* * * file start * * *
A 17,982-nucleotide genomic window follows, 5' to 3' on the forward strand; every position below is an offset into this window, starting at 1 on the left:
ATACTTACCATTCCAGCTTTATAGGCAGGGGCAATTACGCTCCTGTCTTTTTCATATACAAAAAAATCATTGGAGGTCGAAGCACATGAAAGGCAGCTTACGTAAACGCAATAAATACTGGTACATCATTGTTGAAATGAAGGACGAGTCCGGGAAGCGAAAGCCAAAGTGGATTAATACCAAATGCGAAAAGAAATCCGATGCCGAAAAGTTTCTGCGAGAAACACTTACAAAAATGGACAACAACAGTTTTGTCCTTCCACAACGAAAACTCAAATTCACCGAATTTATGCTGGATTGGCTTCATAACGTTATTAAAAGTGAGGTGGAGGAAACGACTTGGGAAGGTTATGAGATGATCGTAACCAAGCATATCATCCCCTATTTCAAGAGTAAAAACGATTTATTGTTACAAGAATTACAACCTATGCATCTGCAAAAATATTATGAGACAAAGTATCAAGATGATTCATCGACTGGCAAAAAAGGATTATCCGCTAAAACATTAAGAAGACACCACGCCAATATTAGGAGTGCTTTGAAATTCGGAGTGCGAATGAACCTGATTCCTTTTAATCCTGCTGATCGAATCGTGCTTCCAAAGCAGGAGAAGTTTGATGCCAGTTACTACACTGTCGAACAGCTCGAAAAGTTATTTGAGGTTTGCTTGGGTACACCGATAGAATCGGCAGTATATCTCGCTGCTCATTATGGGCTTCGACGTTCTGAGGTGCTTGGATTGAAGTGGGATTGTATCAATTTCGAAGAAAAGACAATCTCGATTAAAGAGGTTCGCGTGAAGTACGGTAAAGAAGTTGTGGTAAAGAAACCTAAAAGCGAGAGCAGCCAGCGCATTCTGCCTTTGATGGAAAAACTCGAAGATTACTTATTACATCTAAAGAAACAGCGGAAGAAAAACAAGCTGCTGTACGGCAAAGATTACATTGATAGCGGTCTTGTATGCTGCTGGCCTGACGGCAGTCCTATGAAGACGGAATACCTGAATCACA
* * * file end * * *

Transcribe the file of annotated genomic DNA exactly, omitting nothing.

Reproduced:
A 17,982-nucleotide genomic window follows, 5' to 3' on the forward strand; every position below is an offset into this window, starting at 1 on the left:
ATACTTACCATTCCAGCTTTATAGGCAGGGGCAATTACGCTCCTGTCTTTTTCATATACAAAAAAATCATTGGAGGTCGAAGCACATGAAAGGCAGCTTACGTAAACGCAATAAATACTGGTACATCATTGTTGAAATGAAGGACGAGTCCGGGAAGCGAAAGCCAAAGTGGATTAATACCAAATGCGAAAAGAAATCCGATGCCGAAAAGTTTCTGCGAGAAACACTTACAAAAATGGACAACAACAGTTTTGTCCTTCCACAACGAAAACTCAAATTCACCGAATTTATGCTGGATTGGCTTCATAACGTTATTAAAAGTGAGGTGGAGGAAACGACTTGGGAAGGTTATGAGATGATCGTAACCAAGCATATCATCCCCTATTTCAAGAGTAAAAACGATTTATTGTTACAAGAATTACAACCTATGCATCTGCAAAAATATTATGAGACAAAGTATCAAGATGATTCATCGACTGGCAAAAAAGGATTATCCGCTAAAACATTAAGAAGACACCACGCCAATATTAGGAGTGCTTTGAAATTCGGAGTGCGAATGAACCTGATTCCTTTTAATCCTGCTGATCGAATCGTGCTTCCAAAGCAGGAGAAGTTTGATGCCAGTTACTACACTGTCGAACAGCTCGAAAAGTTATTTGAGGTTTGCTTGGGTACACCGATAGAATCGGCAGTATATCTCGCTGCTCATTATGGGCTTCGACGTTCTGAGGTGCTTGGATTGAAGTGGGATTGTATCAATTTCGAAGAAAAGACAATCTCGATTAAAGAGGTTCGCGTGAAGTACGGTAAAGAAGTTGTGGTAAAGAAACCTAAAAGCGAGAGCAGCCAGCGCATTCTGCCTTTGATGGAAAAACTCGAAGATTACTTATTACATCTAAAGAAACAGCGGAAGAAAAACAAGCTGCTGTACGGCAAAGATTACATTGATAGCGGTCTTGTATGCTGCTGGCCTGACGGCAGTCCTATGAAGACGGAATACCTGAATCACA